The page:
Plenty of big-in-the-’90s electronic artists have made significant if sometimes unsuccessful efforts to stay in the mainstream in this decade. The same can’t be said of The Crystal Method, approaching six straight years of flailing at credibility. Including 2004’s Legion of Boom and its lone hit “Born Too Slow,” L.A.’s Ken Jordan and Scott Kirkland have scattered some great ideas across albums barely registering on headnodders’ radar. Divided by Night, despite stretches of music suggesting consistency not heard since second LP Tweekend, is another half-cocked release—the front half, to be exact.
It’s the album’s biggest obstacle to capturing curious ears. In it, the few songs like “Smile?” performed just by TCM are little more than ballads for helicopters. The presence of guests up front? Criminally mishandled. Matisyahu’s novelty as a toasting Hasid officially wears off, ruining the dense “Drown in the Now.” Justin Warfield (She Wants Revenge) disappears into the overwrought Continental synthpop track “Kling to the Wreckage,” as does ex-New Order bassist Peter Hook on “Dirty Thirty.”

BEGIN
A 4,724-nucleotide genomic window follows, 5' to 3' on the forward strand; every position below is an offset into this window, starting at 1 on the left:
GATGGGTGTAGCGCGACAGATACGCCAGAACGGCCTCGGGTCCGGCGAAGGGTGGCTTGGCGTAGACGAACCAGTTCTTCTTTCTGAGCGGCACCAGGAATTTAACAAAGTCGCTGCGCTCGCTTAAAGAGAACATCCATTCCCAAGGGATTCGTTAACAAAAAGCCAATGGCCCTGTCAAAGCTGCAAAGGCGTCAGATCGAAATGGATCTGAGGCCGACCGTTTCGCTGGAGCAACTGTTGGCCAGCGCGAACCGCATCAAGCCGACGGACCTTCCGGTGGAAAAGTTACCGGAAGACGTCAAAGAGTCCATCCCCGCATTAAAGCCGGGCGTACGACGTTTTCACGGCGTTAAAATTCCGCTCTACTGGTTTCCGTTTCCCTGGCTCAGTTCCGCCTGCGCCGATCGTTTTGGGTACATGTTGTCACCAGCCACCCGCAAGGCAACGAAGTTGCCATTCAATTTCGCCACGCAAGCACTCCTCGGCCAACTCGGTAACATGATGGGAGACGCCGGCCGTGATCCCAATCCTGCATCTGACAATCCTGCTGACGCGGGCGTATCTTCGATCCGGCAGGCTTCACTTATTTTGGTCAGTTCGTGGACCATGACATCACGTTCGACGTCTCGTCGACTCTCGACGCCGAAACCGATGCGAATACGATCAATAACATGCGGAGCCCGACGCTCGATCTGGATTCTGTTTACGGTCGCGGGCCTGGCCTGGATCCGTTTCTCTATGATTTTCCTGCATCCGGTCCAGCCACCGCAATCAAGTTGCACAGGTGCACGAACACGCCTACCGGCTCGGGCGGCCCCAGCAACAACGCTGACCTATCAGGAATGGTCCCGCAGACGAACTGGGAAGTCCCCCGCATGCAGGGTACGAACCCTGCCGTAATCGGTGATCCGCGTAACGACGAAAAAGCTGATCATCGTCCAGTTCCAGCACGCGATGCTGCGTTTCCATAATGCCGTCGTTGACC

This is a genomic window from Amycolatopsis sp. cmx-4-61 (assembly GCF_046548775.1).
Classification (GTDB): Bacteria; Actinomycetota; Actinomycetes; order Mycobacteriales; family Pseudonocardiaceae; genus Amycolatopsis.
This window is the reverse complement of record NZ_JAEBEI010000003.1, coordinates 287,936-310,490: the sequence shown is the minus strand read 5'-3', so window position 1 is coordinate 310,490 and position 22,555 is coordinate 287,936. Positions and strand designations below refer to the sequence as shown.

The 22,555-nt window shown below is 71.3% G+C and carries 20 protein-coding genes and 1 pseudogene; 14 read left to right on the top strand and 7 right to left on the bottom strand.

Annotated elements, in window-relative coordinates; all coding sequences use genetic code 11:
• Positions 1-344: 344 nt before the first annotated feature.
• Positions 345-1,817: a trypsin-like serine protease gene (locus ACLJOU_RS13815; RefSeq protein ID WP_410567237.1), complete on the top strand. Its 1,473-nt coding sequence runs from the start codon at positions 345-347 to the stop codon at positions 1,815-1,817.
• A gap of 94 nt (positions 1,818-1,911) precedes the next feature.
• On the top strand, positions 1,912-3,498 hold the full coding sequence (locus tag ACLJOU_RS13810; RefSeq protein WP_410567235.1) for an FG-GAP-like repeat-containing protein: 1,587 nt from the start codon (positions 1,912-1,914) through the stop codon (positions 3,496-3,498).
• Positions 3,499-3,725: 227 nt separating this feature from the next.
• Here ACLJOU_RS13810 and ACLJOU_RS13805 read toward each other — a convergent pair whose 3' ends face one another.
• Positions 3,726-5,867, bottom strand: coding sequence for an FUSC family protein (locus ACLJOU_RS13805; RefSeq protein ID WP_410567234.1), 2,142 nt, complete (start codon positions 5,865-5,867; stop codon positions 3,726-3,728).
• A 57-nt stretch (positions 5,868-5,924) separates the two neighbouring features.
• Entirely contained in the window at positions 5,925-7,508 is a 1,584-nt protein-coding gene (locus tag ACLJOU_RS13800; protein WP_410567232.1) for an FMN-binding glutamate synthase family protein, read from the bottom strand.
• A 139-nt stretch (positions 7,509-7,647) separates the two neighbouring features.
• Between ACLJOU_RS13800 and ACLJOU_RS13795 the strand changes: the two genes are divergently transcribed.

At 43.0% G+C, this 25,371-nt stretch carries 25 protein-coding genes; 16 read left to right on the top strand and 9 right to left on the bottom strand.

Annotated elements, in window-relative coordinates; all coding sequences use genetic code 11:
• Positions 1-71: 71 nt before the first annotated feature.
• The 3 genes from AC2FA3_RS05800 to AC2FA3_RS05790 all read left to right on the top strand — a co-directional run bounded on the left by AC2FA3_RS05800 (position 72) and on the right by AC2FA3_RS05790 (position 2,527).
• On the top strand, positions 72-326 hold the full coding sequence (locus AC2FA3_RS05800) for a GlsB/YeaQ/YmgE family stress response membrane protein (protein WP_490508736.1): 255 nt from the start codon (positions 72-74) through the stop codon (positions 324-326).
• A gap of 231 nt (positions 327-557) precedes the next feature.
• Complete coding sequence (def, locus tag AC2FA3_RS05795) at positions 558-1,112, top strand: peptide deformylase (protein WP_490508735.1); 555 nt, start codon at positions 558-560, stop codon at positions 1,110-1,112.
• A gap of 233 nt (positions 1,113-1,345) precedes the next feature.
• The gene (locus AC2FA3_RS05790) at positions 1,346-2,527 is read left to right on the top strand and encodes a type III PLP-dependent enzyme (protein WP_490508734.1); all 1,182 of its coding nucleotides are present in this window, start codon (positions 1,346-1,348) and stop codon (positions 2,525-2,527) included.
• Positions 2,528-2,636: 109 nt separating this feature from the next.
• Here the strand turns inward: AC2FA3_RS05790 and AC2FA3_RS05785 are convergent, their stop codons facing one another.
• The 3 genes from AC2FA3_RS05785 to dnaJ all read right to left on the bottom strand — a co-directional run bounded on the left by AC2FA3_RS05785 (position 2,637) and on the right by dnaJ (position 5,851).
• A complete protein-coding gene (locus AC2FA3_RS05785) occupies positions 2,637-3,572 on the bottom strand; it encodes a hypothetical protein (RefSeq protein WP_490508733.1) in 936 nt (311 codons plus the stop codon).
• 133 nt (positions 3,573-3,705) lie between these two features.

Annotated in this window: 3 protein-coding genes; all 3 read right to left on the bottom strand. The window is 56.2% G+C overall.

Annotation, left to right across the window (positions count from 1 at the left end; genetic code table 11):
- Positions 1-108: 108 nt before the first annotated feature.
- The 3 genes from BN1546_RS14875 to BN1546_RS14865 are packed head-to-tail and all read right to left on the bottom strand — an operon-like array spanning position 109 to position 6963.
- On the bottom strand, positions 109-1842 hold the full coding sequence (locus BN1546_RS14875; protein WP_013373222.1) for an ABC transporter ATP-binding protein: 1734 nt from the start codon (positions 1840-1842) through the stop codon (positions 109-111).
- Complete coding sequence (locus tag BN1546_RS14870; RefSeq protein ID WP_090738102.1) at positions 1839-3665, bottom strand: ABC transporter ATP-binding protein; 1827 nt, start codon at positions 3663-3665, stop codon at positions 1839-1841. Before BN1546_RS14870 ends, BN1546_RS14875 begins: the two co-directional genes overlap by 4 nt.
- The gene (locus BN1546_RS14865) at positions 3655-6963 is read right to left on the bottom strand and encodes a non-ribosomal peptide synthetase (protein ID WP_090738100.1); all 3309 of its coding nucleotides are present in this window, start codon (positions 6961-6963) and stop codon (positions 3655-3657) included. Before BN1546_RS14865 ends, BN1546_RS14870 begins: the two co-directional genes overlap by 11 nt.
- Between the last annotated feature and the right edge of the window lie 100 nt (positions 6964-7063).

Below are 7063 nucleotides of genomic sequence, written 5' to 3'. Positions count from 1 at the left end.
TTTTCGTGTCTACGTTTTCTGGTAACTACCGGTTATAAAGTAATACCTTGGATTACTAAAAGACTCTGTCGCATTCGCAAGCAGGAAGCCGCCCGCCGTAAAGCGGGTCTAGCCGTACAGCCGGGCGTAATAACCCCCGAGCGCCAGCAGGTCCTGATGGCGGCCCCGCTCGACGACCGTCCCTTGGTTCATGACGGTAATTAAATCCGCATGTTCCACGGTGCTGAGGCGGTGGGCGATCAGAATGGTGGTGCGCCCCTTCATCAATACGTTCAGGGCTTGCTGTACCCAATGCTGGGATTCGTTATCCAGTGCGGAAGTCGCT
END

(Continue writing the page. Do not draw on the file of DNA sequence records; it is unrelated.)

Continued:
The flipside of Divided by Night, starting with blippy, edgy “Double Down Under,” keeps hope alive. Hook’s bass occupies a spotlight probably meant for a sample on “Blunts & Robots.” “Black Rainbows” and “Falling Hard” slow things down like One Dove’s pop-friendly ambient dub. Some crossovers work, too: “Come Back Clean” finds Metric’s Emily Haines navigating first-order indie-dance (TCM, meet Hot Chip) while the Jason Lytle vehicle “Slipstream” stays on the safe side of indie-dance’s increasingly weaker waves (TCM, meet Van She).
Yet those lapses in quality plaguing their proper albums, soundtrack work, and DJ mixes are frontloaded on Divided by Night, driving people away before there’s any chance to draw them in. Also here more than ever is the sense that instant nostalgia takes up far too much space in the duo’s bag of tricks—their Vegas debut ain’t broke, so they ain’t fixing new songs like “Dirty Thirty” and “Double Down Under” that draw obvious parallels to it. Insanity means doing the same thing over and over and expecting different results. The Crystal Method? Certifiable.